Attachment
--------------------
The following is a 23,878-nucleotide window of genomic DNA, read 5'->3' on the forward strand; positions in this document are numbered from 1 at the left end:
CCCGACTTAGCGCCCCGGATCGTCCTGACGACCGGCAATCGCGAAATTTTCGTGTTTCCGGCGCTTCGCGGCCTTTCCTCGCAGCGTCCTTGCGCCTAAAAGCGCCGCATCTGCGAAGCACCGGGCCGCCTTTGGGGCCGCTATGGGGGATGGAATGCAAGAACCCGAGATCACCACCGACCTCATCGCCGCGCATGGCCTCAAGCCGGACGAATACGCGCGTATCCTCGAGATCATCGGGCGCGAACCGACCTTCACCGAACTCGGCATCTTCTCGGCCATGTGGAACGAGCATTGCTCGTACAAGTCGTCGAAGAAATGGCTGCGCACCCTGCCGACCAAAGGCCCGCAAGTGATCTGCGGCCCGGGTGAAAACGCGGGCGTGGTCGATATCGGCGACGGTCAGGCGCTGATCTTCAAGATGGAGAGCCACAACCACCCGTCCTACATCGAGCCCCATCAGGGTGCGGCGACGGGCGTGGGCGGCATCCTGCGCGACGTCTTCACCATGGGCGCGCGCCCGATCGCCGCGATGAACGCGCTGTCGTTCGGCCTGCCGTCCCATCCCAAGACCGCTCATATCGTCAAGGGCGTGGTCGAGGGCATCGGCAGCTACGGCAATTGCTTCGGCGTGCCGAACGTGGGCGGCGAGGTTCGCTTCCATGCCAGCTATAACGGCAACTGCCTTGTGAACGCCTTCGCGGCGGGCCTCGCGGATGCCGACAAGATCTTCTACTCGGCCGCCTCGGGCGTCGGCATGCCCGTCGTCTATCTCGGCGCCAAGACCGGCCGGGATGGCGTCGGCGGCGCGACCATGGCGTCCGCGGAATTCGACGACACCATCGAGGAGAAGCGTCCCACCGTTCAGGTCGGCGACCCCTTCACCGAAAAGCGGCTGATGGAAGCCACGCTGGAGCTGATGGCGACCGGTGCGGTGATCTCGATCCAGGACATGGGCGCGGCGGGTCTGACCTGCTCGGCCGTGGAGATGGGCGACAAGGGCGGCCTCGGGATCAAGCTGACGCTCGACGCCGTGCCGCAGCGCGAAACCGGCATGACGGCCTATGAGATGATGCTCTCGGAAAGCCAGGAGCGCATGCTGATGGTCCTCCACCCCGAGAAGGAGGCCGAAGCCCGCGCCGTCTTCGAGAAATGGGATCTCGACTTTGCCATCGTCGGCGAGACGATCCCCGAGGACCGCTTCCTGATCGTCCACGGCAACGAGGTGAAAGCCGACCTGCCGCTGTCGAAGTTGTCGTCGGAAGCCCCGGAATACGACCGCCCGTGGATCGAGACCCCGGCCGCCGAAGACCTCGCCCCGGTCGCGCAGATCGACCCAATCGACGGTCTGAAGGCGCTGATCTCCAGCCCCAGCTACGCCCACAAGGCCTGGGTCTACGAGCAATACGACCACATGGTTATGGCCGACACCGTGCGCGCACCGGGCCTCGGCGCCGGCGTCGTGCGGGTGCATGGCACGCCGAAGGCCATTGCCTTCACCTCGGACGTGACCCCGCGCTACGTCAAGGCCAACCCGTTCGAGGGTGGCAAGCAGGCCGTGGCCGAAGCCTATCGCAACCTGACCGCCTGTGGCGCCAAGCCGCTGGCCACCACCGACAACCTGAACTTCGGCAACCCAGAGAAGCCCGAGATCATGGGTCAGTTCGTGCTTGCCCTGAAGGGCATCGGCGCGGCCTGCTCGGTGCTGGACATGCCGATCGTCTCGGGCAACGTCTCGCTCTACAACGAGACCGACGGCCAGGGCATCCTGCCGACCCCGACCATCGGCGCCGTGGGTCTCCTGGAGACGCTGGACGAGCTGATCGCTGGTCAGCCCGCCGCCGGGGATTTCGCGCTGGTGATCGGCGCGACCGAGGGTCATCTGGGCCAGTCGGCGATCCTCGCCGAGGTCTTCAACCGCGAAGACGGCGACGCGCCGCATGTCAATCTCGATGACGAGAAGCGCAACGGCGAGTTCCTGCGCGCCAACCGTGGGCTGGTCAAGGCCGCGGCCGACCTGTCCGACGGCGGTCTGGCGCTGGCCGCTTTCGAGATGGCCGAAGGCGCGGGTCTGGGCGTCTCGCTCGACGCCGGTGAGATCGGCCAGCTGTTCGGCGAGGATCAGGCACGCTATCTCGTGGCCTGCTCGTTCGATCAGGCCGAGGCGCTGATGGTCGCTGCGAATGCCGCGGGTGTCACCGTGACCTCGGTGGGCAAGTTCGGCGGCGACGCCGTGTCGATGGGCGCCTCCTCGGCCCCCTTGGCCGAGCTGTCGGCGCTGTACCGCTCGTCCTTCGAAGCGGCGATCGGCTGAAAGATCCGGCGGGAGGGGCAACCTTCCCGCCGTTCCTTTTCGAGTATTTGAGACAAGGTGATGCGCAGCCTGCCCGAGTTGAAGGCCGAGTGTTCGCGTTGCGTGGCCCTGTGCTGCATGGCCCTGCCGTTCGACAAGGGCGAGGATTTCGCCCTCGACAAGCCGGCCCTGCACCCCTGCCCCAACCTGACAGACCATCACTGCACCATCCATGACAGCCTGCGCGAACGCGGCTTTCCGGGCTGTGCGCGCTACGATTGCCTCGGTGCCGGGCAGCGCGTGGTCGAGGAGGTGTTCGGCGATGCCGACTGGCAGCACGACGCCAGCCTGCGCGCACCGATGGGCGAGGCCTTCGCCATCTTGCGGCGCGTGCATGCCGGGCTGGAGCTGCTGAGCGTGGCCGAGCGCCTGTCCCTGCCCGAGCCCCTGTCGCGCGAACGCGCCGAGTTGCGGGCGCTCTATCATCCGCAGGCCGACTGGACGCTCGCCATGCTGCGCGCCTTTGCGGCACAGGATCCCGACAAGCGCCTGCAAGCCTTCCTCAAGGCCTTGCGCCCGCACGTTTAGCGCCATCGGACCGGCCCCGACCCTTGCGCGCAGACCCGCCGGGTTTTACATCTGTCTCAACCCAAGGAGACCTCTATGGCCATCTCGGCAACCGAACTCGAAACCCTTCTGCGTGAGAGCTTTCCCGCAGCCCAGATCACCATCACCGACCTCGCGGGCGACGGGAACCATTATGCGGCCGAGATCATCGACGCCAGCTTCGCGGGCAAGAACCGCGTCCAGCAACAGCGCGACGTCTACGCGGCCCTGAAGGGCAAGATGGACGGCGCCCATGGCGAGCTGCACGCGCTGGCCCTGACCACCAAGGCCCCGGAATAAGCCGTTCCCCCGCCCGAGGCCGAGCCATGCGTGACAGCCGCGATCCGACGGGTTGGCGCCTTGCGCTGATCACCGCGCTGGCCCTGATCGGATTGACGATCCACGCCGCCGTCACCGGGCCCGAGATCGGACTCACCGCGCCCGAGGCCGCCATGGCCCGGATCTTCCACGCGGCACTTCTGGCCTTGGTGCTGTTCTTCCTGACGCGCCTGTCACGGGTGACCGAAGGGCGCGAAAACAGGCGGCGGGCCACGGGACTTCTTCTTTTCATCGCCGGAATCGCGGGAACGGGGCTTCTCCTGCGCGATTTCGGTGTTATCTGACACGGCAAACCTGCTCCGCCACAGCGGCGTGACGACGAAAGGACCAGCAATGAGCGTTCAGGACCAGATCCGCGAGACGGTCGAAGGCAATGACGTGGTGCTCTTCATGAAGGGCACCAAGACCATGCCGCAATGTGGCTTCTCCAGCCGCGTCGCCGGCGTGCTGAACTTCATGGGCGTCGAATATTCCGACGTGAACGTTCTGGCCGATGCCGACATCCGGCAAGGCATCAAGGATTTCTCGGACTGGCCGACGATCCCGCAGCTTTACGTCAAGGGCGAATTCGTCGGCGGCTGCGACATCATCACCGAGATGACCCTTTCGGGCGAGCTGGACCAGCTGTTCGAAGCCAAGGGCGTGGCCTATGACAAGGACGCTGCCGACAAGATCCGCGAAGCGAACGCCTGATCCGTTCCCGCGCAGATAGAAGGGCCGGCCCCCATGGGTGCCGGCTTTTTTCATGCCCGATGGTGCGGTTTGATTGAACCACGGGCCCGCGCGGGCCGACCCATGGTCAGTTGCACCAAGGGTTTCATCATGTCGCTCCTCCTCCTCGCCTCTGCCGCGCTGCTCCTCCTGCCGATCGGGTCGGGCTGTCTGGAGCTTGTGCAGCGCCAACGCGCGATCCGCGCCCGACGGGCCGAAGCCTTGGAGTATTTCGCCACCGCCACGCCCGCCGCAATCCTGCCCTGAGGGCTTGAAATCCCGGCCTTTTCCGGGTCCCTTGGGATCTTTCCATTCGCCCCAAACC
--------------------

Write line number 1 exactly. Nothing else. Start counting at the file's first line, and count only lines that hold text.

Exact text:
The following is a 23,878-nucleotide window of genomic DNA, read 5'->3' on the forward strand; positions in this document are numbered from 1 at the left end: